The Making Your Nonprofit Newsworthy workshop was presented as a partnership between the Laguna Beach Seniors and Laguna Beach Community Foundation. From left to right: Chris Quilter, Laguna Beach Seniors president emeritus; Darrcy Loveland, Laguna Beach Community Foundation CEO; Terri Johnson, Laguna Beach Seniors director; Rick Balzer, Laguna Beach Community Foundation director; and Nadia Babayi, Laguna Beach Seniors executive director. (Courtesy Laguna Beach Community, Coastline Pilot / January 18, 2013)

Representatives of Laguna Beach nonprofits learned Jan. 18 how to get ink for their organizations.

About 80 representatives from nonprofits showed up for a workshop on what organizations should and should not do to get their stories in newspapers. The workshop was sponsored by the Laguna Beach Community Foundation and the Susi Q, where it was held.

"I thought the nonprofits came away with valuable information on how they can improve their public relations activities," said Mary Fegraus, a founding trustee of the foundation. "All the comments I have received have been very positive."

The workshop was the first of the foundation's hat trick on how to make their press releases newsworthy and how to approach the media. The next workshop will be held March 1 at the Susi Q and will zero in on social media and online news. A date has not been set for the third workshop.

Last Friday's workshop focused on planning effective media campaigns and how to excite the interest of those who receive press releases.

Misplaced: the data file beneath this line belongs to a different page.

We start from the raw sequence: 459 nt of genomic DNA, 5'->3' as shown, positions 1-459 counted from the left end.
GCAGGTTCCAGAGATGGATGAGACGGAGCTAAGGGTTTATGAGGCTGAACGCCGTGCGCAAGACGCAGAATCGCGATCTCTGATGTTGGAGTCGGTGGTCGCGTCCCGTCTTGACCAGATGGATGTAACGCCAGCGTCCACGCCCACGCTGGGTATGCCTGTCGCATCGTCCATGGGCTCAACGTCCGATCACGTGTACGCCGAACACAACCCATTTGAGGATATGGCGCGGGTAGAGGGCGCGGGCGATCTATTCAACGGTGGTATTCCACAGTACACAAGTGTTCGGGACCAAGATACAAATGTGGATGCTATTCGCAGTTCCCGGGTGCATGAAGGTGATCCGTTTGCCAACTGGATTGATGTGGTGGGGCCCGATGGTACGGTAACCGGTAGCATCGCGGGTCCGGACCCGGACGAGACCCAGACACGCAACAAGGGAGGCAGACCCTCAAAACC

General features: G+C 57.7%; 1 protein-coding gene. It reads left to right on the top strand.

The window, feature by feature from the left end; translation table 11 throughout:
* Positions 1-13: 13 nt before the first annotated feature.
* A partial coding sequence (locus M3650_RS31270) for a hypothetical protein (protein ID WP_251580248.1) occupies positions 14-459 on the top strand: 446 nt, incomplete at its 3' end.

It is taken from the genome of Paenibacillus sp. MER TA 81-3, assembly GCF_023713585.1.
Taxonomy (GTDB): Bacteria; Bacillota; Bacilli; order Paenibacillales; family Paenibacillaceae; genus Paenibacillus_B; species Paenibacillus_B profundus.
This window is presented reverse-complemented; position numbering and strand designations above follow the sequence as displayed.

Freelance writer Randy Kraft moderated the workshop. Laguna Beach Independent Editor Andrea Edelson, publicist Barbara McMurray and this reporter sat on the panel.


FOR THE RECORD:
An earlier version of this column had Barbara McMurray's last name misspelled.

"This was a great beginning for all us nonprofits," e-mailed Charlotte Masarik, who attended the workshop on behalf of the Laguna Bluebelt. "It is always good to be reminded of how media works and is rapidly changing and to get the latest up-to-date info."

Participants left with a lot of information to assimilate and a valuable tip sheet from McMurray, available from the foundation.

Among the tips: Get to know the media you plan to use — what it likes — and the right person to talk to, McMurray recommended.

Don't get discouraged if the pitch is rejected — someone else on the staff might be interested, McMurray said. Ask.

My view: Remember that local press is a captive audience for your news; we live to publish it.

But the press release has to be newsworthy — and what does that mean?

Basically, is it the kind of news that will cause someone to call or text a friend and ask, "Did you know this?"

Announcement of an organization's monthly meeting is not news. It is an item for newspapers' calendars. The fact that former City Manager Ken Frank will be the guest speaker could be news. Why? That is an unusual occurrence.

But different stokes, etc. A story might pique my editor's interest or mine, but not Andrea's, and not the guy sitting at the next table at the Coffee Pub.

A good press release tells the reader who, what, why, when, where and how. McMurray advised against using adjectives. I'm not so picky; we are going to rewrite it anyway.

Among the don'ts: No acronyms — what we call Alphabet soup — unless you are writing about the FBI or the CIA.